Thursday, 9 April 2015
Keith Douglas: 'Caravan'
In a rather tired state, but still wanting to post something tonight, I thought I would share this poem written by Keith Douglas at the age of fifteen. It made an impression on me surpassed only by his much later work.
'Caravan' reminds me of the following: the song 'Secret Journey' by The Police, the poem 'The Disappearing Island' by Seamus Heaney, and some of the more allegorical work of Ursula Le Guin.
CARAVAN (Keith Douglas)
Going beyond the gate they found these men
Sitting in the last light and regarding the great sun
With understanding. And one spoke to them presently,
Saying he had discovered the soul of music
At one time. And another said, that when
The birds flow southwards, heading across the continent,
Then the wild sea, under the always rhythmic
Shutter of wingtips, only suggests to spent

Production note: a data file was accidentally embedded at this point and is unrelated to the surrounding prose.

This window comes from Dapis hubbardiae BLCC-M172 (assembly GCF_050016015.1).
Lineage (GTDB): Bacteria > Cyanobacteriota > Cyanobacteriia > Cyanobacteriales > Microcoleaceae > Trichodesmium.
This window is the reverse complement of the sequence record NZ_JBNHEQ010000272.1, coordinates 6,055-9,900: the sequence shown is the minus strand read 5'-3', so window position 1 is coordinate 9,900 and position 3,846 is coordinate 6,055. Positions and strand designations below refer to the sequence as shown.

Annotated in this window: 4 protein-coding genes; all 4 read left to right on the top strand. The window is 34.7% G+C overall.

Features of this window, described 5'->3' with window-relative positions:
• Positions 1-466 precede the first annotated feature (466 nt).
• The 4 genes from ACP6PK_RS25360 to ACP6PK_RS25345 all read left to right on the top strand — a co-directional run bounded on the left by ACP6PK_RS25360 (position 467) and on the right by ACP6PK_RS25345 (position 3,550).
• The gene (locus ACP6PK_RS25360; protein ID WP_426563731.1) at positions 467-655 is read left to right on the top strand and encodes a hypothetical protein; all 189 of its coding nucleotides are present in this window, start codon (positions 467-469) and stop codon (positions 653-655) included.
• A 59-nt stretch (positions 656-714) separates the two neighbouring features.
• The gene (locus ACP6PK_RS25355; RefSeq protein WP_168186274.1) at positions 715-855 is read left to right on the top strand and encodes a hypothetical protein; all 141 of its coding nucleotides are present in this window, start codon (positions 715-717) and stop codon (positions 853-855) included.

Eyes slanting, the slope of green and mountainous moving
Country; familiar, only no priests in the cities
Handling the cold bronze, counting. The stones in panic
Chilled, the bright dust reflecting the heavens' faces.
Thus he revealed the perfect sources, the lost
Wisdom, seeing only the loved existent;
The clouds flying, Earth stretching in silence
Chameleon, the colours limited, dyes all lost.
All this he told them, speaking the tongue of the swallows.
But they not knowing the words, nor in his hands
Seeing the meaning, went thence over the sands.